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were impatient for action. Mr. Goode proceeded to give the Inaugural Address of Lincoln a raking broadside, and drew a vivid contrast between the Illinois politician and Jefferson Davis, the "bright Saladin of the South." Virginia would resist coercion to the death. The first at tempt on the part of Lincoln, in that direction, would light up the fire of civil war in every portion of the Commonwealth. He thought the only way to preserve the peace was for Virginia to speak at once. Mr. Johnson, of Richmond, next addressed the Convention. He thought gentlemen exhibited too much of passion, and were indisposed to do deliberately what could not well be done hastily. His own position was a peculiar one, subjected as he was to much outside pressure; but if he could not act with calm deliberation on questions so momentous as those before the Convention, it would be useless for him to attempt the performance of his trust. He thought the resolution was a reflection upon the-committe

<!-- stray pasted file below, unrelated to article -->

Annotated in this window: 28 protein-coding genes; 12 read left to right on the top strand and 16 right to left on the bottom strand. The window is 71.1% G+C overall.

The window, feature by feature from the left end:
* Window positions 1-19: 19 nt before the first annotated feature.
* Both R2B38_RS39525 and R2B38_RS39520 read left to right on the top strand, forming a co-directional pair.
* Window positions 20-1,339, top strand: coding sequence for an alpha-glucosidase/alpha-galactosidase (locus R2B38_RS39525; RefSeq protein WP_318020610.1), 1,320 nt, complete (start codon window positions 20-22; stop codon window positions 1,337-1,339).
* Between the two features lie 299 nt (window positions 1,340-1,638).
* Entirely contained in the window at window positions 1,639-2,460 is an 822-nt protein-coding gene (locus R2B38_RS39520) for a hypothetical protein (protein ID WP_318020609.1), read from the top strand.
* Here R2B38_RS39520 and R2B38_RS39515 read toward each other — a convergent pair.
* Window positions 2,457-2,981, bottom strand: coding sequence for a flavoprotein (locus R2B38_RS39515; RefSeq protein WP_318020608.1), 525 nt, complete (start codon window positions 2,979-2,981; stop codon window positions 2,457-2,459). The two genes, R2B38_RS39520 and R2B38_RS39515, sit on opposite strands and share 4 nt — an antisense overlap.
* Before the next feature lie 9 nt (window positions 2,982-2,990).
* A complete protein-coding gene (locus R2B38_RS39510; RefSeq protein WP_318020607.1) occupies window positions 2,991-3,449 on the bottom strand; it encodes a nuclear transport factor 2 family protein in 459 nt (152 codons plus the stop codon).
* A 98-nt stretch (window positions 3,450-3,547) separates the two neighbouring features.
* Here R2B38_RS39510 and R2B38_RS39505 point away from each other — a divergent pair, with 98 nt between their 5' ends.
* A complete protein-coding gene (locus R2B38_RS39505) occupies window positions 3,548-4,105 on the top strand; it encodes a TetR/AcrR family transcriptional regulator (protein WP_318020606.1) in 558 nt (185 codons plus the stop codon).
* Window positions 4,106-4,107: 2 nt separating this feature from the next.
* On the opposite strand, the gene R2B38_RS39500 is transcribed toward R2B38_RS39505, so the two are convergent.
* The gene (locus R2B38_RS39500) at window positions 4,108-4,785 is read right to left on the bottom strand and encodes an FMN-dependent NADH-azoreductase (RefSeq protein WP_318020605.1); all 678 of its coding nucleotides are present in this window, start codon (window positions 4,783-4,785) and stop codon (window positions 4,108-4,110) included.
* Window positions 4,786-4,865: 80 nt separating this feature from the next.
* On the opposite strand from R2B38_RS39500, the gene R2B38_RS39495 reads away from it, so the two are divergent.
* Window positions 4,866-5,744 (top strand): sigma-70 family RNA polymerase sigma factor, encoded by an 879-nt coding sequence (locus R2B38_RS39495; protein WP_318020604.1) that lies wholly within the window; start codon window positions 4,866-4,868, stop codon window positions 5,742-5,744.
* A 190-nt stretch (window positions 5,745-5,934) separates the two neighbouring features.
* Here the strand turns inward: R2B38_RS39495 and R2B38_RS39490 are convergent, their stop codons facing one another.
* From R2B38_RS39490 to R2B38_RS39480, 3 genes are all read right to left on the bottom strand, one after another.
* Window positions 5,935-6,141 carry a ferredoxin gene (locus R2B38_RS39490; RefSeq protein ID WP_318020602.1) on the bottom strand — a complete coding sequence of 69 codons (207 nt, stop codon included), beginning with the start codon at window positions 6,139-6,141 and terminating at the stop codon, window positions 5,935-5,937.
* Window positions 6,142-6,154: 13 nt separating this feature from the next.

lway--A communication from the House was read, announcing the passage of various bills — among them a bill amending an act passed March 20, 1860, authorizing the Council of Richmond city to construct railroads in its streets. On motion of Mr. Johnson, the rules were suspended, and the bill read a third time and passed. Bills Reported.--By Mr. Logan, incorporating the Oxford Cotton and Woolen Company; by Mr. Brannon, for the relief of John Ferguson, Sheriff of the county of Wayne; by Mr. Coghill, authorizing the sale of certain church property in the town of Moorefield. Mr. Johnson offered the following resolution: Resolved, That when the Senate adjourns to-day, it will adjourn to meet at half-past 10 o'clock tomorrow, and take a recess at half-past 1 o'clock till 7 o'clock P. M., and so on from day to day until otherwise ordered. On motion of Mr. Thomas, of Fairfax, all after the words to-morrow was stricken out. Pending the proposed amendments, on mot